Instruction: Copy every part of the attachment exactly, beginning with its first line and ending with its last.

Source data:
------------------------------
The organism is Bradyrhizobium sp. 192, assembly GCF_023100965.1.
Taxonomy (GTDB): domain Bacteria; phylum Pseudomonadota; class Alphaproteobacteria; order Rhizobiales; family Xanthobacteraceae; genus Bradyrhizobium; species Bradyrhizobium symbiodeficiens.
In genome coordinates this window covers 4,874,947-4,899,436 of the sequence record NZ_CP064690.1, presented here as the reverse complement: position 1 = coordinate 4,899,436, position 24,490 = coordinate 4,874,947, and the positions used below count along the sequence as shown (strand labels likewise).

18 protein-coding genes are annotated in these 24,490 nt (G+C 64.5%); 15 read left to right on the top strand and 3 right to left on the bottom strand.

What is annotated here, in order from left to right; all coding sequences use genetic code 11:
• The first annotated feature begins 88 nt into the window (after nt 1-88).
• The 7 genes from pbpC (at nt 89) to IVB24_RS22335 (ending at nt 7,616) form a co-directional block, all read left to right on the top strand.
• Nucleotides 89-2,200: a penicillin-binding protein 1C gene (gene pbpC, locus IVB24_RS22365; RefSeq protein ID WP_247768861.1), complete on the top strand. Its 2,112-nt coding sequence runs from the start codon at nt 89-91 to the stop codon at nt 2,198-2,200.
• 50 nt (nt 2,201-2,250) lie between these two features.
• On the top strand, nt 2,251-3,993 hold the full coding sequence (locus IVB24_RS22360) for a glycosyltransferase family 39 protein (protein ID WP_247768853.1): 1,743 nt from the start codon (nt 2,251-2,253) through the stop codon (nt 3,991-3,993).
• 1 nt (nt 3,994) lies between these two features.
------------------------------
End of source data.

The organism is Bradyrhizobium sp. 192, assembly GCF_023100965.1.
Taxonomy (GTDB): domain Bacteria; phylum Pseudomonadota; class Alphaproteobacteria; order Rhizobiales; family Xanthobacteraceae; genus Bradyrhizobium; species Bradyrhizobium symbiodeficiens.
In genome coordinates this window covers 4,874,947-4,899,436 of the sequence record NZ_CP064690.1, presented here as the reverse complement: position 1 = coordinate 4,899,436, position 24,490 = coordinate 4,874,947, and the positions used below count along the sequence as shown (strand labels likewise).

18 protein-coding genes are annotated in these 24,490 nt (G+C 64.5%); 15 read left to right on the top strand and 3 right to left on the bottom strand.

What is annotated here, in order from left to right; all coding sequences use genetic code 11:
• The first annotated feature begins 88 nt into the window (after nt 1-88).
• The 7 genes from pbpC (at nt 89) to IVB24_RS22335 (ending at nt 7,616) form a co-directional block, all read left to right on the top strand.
• Nucleotides 89-2,200: a penicillin-binding protein 1C gene (gene pbpC, locus IVB24_RS22365; RefSeq protein ID WP_247768861.1), complete on the top strand. Its 2,112-nt coding sequence runs from the start codon at nt 89-91 to the stop codon at nt 2,198-2,200.
• 50 nt (nt 2,201-2,250) lie between these two features.
• On the top strand, nt 2,251-3,993 hold the full coding sequence (locus IVB24_RS22360) for a glycosyltransferase family 39 protein (protein ID WP_247768853.1): 1,743 nt from the start codon (nt 2,251-2,253) through the stop codon (nt 3,991-3,993).
• 1 nt (nt 3,994) lies between these two features.